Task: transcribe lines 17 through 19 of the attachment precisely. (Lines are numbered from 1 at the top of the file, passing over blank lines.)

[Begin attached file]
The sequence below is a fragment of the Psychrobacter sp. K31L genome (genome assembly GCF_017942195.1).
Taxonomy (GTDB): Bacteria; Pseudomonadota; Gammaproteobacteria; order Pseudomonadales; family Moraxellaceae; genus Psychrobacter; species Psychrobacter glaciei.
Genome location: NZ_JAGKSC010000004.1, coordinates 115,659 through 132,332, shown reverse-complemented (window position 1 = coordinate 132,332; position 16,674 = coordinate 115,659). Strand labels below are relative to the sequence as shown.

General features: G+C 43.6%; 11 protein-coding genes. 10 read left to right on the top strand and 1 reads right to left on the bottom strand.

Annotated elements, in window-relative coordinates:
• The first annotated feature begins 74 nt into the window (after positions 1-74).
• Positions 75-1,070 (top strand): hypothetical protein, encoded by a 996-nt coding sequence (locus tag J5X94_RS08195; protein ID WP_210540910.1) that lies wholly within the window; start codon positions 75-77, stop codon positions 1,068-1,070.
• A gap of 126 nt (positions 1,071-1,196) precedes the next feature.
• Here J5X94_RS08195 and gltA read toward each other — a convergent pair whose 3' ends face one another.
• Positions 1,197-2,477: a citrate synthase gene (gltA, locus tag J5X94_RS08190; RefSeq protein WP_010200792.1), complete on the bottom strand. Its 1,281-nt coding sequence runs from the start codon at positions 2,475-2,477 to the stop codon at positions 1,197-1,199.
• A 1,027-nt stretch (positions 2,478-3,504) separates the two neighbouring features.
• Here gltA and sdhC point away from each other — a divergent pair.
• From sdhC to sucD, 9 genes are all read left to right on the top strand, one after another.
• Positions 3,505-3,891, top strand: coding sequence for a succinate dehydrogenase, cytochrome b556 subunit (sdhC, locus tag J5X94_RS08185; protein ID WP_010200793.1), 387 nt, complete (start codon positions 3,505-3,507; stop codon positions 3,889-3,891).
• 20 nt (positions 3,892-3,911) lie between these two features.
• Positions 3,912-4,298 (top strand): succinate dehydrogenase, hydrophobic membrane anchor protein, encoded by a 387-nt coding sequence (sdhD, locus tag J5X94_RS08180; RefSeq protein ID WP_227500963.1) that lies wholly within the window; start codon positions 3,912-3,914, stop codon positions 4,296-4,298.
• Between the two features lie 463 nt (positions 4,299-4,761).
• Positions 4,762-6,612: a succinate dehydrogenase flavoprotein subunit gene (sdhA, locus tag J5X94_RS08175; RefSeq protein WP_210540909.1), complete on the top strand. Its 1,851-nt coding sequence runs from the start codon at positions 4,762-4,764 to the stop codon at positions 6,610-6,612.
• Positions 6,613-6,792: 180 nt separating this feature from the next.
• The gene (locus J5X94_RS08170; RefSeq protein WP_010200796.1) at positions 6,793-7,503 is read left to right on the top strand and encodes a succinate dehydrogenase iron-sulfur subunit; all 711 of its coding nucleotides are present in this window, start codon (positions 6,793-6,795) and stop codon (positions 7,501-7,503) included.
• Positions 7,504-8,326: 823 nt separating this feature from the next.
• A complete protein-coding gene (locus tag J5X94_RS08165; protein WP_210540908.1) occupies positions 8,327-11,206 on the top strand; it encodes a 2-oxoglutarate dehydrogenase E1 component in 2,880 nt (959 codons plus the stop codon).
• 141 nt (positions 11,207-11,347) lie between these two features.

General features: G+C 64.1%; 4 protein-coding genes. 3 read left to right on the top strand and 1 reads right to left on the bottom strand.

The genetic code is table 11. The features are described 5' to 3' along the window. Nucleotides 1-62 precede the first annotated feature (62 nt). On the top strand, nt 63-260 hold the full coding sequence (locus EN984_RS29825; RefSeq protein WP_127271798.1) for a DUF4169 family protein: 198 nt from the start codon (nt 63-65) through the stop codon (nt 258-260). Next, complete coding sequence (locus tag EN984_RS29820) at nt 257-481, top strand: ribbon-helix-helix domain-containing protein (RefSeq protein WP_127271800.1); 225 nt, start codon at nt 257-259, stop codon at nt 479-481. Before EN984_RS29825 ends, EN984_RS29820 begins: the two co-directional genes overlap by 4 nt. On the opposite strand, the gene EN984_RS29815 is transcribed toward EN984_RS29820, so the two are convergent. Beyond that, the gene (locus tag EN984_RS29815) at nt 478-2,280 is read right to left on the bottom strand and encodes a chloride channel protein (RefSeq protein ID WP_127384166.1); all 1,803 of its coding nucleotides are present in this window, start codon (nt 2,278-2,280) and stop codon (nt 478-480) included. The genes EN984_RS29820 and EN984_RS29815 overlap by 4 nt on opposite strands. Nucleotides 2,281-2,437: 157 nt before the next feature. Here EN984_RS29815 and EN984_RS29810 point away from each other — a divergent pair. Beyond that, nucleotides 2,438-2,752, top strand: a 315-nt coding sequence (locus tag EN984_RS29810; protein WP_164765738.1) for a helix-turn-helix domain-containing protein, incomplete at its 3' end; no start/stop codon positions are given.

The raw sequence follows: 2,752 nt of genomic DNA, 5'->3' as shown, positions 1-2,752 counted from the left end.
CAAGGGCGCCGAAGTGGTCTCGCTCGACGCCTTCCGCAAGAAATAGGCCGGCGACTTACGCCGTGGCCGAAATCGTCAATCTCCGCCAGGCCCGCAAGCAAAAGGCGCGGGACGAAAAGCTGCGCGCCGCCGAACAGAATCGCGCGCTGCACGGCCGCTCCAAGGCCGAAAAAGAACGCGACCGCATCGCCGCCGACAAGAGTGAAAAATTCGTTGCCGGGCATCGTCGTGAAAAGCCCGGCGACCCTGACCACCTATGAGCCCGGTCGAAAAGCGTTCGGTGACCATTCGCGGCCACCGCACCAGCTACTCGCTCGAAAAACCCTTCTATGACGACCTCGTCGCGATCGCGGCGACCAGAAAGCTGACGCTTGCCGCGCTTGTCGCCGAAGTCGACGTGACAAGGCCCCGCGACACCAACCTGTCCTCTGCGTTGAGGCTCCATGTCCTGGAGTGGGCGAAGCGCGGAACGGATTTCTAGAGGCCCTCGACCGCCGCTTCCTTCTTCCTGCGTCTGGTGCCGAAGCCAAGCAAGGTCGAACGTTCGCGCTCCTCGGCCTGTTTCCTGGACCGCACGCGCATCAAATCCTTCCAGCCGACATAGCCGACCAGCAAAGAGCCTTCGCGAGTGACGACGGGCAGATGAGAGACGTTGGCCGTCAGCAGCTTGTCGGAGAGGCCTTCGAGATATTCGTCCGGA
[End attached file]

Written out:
• Between the two features lie 463 nt (positions 4,299-4,761).
• Positions 4,762-6,612: a succinate dehydrogenase flavoprotein subunit gene (sdhA, locus tag J5X94_RS08175; RefSeq protein WP_210540909.1), complete on the top strand. Its 1,851-nt coding sequence runs from the start codon at positions 4,762-4,764 to the stop codon at positions 6,610-6,612.
• Positions 6,613-6,792: 180 nt separating this feature from the next.